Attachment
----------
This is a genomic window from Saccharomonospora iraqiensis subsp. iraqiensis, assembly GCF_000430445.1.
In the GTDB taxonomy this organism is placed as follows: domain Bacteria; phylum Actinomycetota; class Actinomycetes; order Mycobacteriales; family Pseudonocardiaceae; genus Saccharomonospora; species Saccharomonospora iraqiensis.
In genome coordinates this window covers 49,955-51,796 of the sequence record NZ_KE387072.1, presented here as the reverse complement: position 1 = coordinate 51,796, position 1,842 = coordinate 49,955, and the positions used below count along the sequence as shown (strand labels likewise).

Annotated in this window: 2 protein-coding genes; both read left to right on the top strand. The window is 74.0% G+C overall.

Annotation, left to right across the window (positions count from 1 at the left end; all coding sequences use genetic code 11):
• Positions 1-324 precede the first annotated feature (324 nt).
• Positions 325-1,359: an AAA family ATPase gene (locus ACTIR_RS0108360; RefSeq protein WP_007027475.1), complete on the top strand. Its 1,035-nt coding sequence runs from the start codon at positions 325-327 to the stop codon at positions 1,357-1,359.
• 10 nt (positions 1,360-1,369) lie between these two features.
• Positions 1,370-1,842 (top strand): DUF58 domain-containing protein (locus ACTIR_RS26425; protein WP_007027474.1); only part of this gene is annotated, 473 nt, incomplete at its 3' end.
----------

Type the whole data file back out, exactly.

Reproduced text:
This is a genomic window from Saccharomonospora iraqiensis subsp. iraqiensis, assembly GCF_000430445.1.
In the GTDB taxonomy this organism is placed as follows: domain Bacteria; phylum Actinomycetota; class Actinomycetes; order Mycobacteriales; family Pseudonocardiaceae; genus Saccharomonospora; species Saccharomonospora iraqiensis.
In genome coordinates this window covers 49,955-51,796 of the sequence record NZ_KE387072.1, presented here as the reverse complement: position 1 = coordinate 51,796, position 1,842 = coordinate 49,955, and the positions used below count along the sequence as shown (strand labels likewise).

Annotated in this window: 2 protein-coding genes; both read left to right on the top strand. The window is 74.0% G+C overall.

Annotation, left to right across the window (positions count from 1 at the left end; all coding sequences use genetic code 11):
• Positions 1-324 precede the first annotated feature (324 nt).
• Positions 325-1,359: an AAA family ATPase gene (locus ACTIR_RS0108360; RefSeq protein WP_007027475.1), complete on the top strand. Its 1,035-nt coding sequence runs from the start codon at positions 325-327 to the stop codon at positions 1,357-1,359.
• 10 nt (positions 1,360-1,369) lie between these two features.
• Positions 1,370-1,842 (top strand): DUF58 domain-containing protein (locus ACTIR_RS26425; protein WP_007027474.1); only part of this gene is annotated, 473 nt, incomplete at its 3' end.